Cornel West on ‘Morning Joe’

I love Joe Scarborough. He’s the only political commentator on television that I’ll actually identify with. His morning show on MSNBC has, far and away, the longest and most in-depth segments on cable news, often clocking-in at more than 10 minutes (which is remarkable for news networks).  Here is a segment with Cornel West this morning, discussing poverty [UPDATE: the link no longer works]. I appreciate Joe’s laudatory assessment of young evangelicals, a little past the 9 minute mark. The recent massive Passion conference is a good illustration of his point.

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8 comments

    • I don’t go quite as far as West does, but I would love to take a class with him. He’s so magnetic. Like few others, he is able to combine a seriousness and joy in every discourse I’ve seen with him. That ability to maintain utter seriousness with an underlying joy should characterize all Christian proclamation.

  1. Adding my thanks for pointing to this, Kevin. It will be interesting to see what fruit all this “no party affiliation” among the next generation–starting with my own, I think–will bear in 20 years time. Will the oligarchy still be with us?

    • Hard to say. A more educated electorate will be necessary to unmask the meaningless ideological talking points. Without such an electorate, the marketing strategies will work, and money will be the only thing necessary. Thus, as it stands, the two parties can retain their appeal and power, even to independents, as long as they can latch onto abstractions like “small government” on the right or “economic fairness” on the left…worthless chatter at the forefront of multi-million dollar iconography. I take it that Romney sees past all of this, which is why he’s a pragmatist. But, he has to play the part. I’m not endorsing Romney, but I appreciate that his actual policies (as distinct from his current rhetoric) runs across both party platforms.

      As a good Calvinist, my political philosophy is founded upon the radical corruption of man but amidst the grace of providence and restoration. Thus, both capitalism and government are evil, yet not necessarily so — paradoxical as that is. Moral categories can and should be interposed to check the power of both. Each has a set of laws (economic and political), which naturally seeks greater aggrandizement, unless each allows for the other (a sort of graced reciprocity). Thus, the nefarious abstractions of “free market” or even “social rights” are dangerous and idolatrous.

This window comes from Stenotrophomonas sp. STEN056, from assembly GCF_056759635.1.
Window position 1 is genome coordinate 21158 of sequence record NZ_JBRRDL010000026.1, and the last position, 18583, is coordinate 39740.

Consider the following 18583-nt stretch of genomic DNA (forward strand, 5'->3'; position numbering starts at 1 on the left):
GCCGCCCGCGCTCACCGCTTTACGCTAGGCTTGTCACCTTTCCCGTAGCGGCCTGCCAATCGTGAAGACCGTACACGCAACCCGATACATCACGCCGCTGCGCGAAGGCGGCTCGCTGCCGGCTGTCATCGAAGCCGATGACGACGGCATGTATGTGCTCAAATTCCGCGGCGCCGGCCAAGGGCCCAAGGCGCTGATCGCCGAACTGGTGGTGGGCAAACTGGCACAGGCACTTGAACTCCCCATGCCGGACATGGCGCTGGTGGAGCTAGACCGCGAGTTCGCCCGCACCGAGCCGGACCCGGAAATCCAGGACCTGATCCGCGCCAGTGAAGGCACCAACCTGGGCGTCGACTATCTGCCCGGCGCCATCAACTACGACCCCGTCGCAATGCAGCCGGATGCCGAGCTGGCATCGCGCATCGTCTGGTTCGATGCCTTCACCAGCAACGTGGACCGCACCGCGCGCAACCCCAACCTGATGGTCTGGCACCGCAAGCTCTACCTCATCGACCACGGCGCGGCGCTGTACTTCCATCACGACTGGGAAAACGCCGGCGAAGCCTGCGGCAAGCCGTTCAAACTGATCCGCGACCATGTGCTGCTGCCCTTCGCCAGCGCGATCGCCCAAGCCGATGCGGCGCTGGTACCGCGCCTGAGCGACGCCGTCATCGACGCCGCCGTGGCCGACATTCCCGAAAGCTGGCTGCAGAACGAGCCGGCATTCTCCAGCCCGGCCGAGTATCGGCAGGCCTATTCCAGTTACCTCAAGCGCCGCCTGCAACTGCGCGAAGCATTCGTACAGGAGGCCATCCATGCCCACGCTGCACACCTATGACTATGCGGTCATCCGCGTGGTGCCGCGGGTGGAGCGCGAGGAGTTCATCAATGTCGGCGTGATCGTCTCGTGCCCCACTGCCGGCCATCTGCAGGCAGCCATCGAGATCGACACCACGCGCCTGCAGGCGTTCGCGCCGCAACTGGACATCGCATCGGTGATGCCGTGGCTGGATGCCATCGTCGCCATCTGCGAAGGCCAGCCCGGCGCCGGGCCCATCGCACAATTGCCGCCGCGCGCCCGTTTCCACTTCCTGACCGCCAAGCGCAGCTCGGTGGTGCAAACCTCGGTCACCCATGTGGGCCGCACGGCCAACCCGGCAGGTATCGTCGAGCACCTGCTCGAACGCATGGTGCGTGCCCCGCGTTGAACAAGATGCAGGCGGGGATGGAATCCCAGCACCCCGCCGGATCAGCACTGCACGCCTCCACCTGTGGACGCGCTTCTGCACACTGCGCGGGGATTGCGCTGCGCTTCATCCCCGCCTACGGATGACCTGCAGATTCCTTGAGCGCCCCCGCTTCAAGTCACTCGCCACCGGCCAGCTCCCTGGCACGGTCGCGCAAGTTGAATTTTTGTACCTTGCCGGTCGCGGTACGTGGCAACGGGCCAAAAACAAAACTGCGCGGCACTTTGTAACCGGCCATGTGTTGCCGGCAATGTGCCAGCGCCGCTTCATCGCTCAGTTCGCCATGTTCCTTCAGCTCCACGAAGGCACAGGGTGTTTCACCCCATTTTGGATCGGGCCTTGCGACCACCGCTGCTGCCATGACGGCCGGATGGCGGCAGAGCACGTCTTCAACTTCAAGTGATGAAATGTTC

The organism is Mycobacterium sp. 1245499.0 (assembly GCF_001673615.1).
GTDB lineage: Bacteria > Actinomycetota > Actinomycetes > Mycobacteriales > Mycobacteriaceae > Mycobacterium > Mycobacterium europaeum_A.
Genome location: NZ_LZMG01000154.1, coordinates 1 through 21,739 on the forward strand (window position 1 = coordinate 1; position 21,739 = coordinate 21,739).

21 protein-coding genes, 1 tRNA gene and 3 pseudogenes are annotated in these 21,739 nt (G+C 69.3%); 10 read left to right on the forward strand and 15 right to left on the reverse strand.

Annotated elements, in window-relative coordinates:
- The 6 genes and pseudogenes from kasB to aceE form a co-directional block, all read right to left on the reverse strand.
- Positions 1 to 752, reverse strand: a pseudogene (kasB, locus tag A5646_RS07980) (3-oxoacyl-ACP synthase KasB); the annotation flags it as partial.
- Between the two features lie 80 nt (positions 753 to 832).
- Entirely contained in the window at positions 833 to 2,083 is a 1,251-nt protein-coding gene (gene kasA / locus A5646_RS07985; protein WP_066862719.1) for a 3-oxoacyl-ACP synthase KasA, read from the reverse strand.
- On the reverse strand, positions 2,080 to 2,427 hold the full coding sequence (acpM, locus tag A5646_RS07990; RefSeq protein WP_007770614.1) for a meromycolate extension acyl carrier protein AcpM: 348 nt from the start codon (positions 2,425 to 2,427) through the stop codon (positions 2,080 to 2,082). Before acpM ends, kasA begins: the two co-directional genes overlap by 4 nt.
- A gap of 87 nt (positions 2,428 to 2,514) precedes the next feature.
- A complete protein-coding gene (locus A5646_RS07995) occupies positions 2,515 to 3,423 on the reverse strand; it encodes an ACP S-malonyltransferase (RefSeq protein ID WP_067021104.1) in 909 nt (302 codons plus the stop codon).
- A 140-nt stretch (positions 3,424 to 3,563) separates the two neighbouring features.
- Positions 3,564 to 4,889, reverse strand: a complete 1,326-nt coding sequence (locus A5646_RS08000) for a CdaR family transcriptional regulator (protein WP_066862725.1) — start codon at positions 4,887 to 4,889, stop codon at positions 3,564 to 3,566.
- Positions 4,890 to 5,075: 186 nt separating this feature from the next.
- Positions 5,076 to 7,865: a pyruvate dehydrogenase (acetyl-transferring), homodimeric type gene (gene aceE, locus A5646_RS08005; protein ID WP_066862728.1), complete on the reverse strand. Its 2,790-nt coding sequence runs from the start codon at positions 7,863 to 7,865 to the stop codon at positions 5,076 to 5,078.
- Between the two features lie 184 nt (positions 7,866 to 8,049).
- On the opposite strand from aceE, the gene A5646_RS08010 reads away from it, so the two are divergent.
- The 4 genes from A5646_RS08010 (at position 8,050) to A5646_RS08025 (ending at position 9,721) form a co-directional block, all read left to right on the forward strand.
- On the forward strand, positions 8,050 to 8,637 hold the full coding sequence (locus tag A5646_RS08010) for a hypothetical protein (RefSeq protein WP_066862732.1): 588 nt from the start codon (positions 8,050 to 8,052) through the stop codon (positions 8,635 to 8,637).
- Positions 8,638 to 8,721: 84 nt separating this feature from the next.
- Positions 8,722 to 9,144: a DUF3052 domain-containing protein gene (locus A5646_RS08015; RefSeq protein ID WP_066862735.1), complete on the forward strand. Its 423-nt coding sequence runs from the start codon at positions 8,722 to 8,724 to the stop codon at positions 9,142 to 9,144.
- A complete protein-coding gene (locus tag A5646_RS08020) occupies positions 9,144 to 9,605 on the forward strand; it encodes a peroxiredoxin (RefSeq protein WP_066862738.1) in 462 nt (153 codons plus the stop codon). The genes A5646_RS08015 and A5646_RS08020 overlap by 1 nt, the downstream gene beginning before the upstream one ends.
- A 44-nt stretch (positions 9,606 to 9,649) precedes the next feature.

Some of that probably doesn’t make a lot of sense, but it’s late and I need to go to bed.

      • That seems like a pretty reasonable view to me. I’m glad you’re not so slavishly tied up with the Republican party like some Reformed types are nowadays!

      • Also, I have to say that I’m mystified by Ayn Rand’s popularity with some Christians.

      • On the upside, Ayn Rand’s popularity has been duly criticized by numerous conservative Christian outlets in the recent past, including Christianity Today and First Things. I think the word has spread that her ideology is Nietzschean, not Christian, but much of the Christian Right still unwittingly propagates her beliefs.

  2. If you begin with the presumption of corruption you quite literally end up with everything being corrupted.
    Even terminally so – have you really read the “news”.

    The fiction of separateness – and the denial of the universal characteristic of Prior Unity – is a mind-based illusion, a lie, a terribly deluding force, and a profoundly and darkly negative act.

    The universal and collective denial – and active refusal – of the Universal Condition and Intrinsic Law of Prior Unity is the root and substance of a perpetual (and self-perpetuating) universal crime against humanity, performed by every one and all of humankind itself.

    Ayn Rand was of course a rabid atheist. Her dark “philosophy” was every bit as benighted as that of atheistic communism. And inevitably devastating in its cultural implications and consequences.

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